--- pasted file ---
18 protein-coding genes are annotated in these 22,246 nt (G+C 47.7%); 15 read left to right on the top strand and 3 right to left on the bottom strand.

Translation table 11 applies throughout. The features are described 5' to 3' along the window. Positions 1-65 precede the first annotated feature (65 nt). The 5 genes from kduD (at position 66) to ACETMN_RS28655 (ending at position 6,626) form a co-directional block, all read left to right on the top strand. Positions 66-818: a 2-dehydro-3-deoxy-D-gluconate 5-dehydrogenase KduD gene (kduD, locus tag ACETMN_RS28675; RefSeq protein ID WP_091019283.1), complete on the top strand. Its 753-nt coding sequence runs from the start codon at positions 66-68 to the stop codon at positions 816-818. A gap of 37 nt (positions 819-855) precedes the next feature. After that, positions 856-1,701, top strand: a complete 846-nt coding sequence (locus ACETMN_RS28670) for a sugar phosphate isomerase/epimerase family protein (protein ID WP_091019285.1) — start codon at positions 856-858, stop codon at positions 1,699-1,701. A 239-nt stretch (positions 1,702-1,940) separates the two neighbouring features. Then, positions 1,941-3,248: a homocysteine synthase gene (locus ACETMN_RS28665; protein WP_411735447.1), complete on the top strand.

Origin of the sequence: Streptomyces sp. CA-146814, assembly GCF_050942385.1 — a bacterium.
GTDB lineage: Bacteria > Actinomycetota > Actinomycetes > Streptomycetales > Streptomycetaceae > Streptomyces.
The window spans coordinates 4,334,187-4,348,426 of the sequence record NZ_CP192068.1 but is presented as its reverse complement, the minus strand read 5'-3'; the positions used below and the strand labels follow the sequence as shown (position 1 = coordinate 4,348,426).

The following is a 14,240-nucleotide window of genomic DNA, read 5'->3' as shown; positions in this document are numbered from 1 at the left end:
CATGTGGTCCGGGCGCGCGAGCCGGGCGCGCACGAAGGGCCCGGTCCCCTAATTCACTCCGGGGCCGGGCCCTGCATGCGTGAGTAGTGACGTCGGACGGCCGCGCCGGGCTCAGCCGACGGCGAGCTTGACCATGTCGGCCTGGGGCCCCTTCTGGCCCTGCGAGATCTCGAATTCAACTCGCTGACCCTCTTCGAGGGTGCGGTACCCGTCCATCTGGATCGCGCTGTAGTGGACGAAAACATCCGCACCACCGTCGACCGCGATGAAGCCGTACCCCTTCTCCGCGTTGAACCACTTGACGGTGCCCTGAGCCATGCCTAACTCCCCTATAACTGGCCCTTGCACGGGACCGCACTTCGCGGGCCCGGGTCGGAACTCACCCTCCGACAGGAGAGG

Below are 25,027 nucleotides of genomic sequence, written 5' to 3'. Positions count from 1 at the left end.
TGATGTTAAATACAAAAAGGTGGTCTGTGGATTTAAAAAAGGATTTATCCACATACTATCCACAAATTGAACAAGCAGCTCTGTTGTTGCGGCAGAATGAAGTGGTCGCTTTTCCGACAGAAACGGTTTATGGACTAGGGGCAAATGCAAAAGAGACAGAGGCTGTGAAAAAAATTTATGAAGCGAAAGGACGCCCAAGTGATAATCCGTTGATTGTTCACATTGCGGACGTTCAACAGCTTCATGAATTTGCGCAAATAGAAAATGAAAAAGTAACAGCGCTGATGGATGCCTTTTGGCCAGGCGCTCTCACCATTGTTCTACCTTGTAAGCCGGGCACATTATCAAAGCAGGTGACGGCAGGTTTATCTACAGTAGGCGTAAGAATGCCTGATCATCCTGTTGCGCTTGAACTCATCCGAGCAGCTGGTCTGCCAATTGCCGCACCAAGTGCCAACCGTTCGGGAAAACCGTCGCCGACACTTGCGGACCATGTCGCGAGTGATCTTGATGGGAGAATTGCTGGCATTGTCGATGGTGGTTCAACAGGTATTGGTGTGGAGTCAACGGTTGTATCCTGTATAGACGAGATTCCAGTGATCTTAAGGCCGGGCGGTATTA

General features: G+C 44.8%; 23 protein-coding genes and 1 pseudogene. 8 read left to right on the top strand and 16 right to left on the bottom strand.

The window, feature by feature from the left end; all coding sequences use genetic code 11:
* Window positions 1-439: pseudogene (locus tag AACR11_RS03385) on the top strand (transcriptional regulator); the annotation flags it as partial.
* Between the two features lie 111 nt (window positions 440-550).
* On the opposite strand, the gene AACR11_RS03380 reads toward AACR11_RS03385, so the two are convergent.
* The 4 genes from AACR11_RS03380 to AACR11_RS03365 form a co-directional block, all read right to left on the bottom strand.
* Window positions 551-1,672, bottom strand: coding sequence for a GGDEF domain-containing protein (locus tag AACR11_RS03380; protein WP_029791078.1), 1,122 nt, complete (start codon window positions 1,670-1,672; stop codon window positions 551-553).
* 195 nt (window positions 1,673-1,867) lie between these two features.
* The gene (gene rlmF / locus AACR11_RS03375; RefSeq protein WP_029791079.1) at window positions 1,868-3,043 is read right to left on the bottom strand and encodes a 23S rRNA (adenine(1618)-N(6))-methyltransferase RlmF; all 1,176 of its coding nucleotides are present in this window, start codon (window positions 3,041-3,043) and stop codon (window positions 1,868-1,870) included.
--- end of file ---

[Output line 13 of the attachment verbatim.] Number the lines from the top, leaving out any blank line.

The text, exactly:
* Between the two features lie 111 nt (window positions 440-550).